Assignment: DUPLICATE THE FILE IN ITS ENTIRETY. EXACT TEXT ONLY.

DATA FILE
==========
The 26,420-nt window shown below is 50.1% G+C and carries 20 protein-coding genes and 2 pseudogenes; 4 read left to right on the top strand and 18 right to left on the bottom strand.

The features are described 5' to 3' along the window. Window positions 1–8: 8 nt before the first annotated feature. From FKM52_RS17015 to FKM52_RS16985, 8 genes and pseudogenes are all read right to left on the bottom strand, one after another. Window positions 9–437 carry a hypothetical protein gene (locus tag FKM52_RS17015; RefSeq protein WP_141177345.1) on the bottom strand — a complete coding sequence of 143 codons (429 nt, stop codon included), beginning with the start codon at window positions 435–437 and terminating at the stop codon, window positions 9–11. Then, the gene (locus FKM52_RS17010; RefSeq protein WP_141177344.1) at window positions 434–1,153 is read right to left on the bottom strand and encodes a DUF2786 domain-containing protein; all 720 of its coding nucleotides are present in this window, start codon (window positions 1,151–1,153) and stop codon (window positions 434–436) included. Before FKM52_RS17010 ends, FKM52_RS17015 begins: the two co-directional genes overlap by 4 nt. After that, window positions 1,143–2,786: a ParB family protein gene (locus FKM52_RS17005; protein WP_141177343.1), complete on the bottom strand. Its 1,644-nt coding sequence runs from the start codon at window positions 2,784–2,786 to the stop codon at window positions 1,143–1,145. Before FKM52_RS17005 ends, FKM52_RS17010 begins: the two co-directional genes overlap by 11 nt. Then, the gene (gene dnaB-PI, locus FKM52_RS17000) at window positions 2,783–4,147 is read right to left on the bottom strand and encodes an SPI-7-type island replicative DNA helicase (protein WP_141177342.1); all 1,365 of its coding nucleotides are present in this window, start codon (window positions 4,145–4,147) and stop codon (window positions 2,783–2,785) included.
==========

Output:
The 26,420-nt window shown below is 50.1% G+C and carries 20 protein-coding genes and 2 pseudogenes; 4 read left to right on the top strand and 18 right to left on the bottom strand.

The features are described 5' to 3' along the window. Window positions 1–8: 8 nt before the first annotated feature. From FKM52_RS17015 to FKM52_RS16985, 8 genes and pseudogenes are all read right to left on the bottom strand, one after another. Window positions 9–437 carry a hypothetical protein gene (locus tag FKM52_RS17015; RefSeq protein WP_141177345.1) on the bottom strand — a complete coding sequence of 143 codons (429 nt, stop codon included), beginning with the start codon at window positions 435–437 and terminating at the stop codon, window positions 9–11. Then, the gene (locus FKM52_RS17010; RefSeq protein WP_141177344.1) at window positions 434–1,153 is read right to left on the bottom strand and encodes a DUF2786 domain-containing protein; all 720 of its coding nucleotides are present in this window, start codon (window positions 1,151–1,153) and stop codon (window positions 434–436) included. Before FKM52_RS17010 ends, FKM52_RS17015 begins: the two co-directional genes overlap by 4 nt. After that, window positions 1,143–2,786: a ParB family protein gene (locus FKM52_RS17005; protein WP_141177343.1), complete on the bottom strand. Its 1,644-nt coding sequence runs from the start codon at window positions 2,784–2,786 to the stop codon at window positions 1,143–1,145. Before FKM52_RS17005 ends, FKM52_RS17010 begins: the two co-directional genes overlap by 11 nt. Then, the gene (gene dnaB-PI, locus FKM52_RS17000) at window positions 2,783–4,147 is read right to left on the bottom strand and encodes an SPI-7-type island replicative DNA helicase (protein WP_141177342.1); all 1,365 of its coding nucleotides are present in this window, start codon (window positions 4,145–4,147) and stop codon (window positions 2,783–2,785) included.